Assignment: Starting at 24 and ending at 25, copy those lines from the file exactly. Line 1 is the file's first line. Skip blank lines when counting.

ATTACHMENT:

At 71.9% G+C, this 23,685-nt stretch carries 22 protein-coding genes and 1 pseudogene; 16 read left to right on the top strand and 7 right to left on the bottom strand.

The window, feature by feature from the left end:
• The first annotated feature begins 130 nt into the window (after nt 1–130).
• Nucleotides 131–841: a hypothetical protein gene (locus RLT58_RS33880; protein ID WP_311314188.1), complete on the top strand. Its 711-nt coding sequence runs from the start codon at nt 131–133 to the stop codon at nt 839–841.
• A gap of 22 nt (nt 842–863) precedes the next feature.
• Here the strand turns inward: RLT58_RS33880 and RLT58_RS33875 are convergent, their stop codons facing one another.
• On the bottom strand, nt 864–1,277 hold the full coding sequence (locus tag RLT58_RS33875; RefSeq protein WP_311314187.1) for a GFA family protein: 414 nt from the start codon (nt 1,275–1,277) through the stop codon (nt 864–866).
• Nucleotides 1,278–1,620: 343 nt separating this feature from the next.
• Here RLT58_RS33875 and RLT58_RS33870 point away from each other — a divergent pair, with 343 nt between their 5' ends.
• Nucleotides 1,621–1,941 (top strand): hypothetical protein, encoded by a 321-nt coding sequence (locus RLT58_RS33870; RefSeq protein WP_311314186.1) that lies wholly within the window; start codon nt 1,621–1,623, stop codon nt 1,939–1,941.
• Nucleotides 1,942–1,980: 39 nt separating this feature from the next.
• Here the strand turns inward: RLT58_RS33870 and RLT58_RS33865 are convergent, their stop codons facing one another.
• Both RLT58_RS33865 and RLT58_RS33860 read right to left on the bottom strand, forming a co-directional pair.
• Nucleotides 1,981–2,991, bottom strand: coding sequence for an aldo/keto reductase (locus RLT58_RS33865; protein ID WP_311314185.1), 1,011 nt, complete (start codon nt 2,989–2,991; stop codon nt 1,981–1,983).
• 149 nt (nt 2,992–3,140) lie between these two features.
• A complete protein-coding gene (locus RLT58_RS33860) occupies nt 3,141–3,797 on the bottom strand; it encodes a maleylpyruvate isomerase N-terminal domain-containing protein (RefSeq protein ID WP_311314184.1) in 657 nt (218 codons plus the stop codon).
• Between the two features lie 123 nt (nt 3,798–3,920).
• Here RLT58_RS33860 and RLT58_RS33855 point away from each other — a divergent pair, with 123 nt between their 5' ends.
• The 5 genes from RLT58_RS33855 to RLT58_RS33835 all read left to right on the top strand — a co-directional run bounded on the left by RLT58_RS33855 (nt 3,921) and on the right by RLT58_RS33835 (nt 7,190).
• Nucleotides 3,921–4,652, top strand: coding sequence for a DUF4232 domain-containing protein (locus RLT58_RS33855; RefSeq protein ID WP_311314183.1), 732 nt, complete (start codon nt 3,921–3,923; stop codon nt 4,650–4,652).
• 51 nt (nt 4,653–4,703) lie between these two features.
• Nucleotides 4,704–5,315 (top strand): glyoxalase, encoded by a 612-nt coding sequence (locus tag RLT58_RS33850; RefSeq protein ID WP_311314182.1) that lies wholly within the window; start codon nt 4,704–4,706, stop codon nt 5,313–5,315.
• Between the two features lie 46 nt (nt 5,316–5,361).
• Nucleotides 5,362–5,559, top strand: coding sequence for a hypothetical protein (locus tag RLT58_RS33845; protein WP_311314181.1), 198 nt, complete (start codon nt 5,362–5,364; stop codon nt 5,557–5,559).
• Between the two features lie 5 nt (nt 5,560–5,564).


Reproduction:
• Nucleotides 5,362–5,559, top strand: coding sequence for a hypothetical protein (locus tag RLT58_RS33845; protein WP_311314181.1), 198 nt, complete (start codon nt 5,362–5,364; stop codon nt 5,557–5,559).
• Between the two features lie 5 nt (nt 5,560–5,564).